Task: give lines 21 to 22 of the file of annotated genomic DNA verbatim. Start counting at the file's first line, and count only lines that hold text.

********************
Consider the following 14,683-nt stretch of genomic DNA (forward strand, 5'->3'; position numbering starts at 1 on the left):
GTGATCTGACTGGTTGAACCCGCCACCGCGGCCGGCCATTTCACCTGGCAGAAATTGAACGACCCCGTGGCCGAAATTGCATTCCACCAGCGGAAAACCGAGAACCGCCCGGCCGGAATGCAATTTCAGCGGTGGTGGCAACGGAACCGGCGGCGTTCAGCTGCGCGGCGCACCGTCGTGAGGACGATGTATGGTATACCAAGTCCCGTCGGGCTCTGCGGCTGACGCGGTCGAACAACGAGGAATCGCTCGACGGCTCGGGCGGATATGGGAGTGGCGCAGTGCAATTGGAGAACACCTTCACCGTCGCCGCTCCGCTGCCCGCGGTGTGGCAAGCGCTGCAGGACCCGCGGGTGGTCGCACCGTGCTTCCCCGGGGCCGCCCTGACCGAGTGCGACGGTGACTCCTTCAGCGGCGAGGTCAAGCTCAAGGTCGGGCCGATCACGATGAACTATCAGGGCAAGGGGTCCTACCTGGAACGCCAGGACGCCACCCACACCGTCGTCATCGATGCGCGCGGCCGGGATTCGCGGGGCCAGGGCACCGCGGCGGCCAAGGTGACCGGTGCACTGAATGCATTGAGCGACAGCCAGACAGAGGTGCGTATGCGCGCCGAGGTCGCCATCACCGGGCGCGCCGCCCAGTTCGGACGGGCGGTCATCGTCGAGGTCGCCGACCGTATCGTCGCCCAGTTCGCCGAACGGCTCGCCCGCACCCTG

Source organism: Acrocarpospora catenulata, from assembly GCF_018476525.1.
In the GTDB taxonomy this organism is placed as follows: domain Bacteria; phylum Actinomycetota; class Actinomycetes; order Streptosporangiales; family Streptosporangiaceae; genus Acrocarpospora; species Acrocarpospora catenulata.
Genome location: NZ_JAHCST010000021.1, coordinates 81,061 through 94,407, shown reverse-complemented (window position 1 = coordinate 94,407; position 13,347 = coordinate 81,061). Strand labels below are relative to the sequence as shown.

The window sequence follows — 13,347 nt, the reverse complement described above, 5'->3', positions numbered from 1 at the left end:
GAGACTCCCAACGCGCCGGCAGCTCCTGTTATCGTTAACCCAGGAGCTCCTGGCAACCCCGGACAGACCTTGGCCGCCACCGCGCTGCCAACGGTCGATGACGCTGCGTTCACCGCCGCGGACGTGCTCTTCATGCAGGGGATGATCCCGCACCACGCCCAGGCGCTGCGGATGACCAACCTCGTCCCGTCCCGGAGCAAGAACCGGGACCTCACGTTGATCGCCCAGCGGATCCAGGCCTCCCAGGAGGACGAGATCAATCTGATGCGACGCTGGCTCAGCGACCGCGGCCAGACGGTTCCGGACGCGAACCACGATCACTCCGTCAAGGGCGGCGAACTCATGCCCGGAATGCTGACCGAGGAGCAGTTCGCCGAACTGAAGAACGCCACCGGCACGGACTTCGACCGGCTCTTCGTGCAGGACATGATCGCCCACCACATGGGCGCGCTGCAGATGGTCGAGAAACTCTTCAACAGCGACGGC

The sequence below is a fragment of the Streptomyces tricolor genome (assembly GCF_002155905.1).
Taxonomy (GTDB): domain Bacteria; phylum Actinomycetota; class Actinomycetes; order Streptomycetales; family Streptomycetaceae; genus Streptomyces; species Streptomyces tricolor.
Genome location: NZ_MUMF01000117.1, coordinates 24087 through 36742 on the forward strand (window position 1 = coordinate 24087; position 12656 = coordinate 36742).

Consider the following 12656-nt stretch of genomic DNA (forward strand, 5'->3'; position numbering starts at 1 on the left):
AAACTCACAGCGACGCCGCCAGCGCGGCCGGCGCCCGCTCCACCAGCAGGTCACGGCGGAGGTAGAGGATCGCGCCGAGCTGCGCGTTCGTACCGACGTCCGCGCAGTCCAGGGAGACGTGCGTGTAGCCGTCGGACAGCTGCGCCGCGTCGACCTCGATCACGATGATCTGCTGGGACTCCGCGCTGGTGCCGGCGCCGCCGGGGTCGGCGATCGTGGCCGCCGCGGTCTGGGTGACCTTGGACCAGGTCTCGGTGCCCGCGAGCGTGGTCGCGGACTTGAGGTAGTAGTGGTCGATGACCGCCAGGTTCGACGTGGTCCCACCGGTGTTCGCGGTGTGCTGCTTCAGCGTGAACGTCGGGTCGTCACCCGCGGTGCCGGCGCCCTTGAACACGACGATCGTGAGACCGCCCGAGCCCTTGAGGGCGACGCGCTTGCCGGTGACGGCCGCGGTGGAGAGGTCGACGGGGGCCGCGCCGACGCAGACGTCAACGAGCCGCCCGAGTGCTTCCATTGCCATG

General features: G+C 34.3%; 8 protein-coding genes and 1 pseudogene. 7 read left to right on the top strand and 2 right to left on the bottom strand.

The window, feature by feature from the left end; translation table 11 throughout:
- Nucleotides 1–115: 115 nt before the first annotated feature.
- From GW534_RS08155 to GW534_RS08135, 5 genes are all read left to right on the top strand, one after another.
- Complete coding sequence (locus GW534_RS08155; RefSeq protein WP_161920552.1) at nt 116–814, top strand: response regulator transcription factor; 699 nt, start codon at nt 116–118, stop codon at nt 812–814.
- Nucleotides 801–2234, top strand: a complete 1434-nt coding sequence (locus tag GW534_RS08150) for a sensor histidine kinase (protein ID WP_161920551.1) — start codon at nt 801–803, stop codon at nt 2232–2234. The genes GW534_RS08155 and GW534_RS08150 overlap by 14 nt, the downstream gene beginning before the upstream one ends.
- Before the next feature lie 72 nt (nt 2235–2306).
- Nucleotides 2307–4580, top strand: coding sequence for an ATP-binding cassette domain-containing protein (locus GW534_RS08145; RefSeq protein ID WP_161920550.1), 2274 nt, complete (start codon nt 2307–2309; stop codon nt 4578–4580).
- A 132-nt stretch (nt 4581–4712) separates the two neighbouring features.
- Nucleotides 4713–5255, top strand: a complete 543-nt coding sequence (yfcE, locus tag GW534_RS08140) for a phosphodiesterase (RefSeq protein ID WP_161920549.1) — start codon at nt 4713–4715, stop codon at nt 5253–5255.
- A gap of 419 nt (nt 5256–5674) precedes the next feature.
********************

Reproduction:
- A 132-nt stretch (nt 4581–4712) separates the two neighbouring features.
- Nucleotides 4713–5255, top strand: a complete 543-nt coding sequence (yfcE, locus tag GW534_RS08140) for a phosphodiesterase (RefSeq protein ID WP_161920549.1) — start codon at nt 4713–4715, stop codon at nt 5253–5255.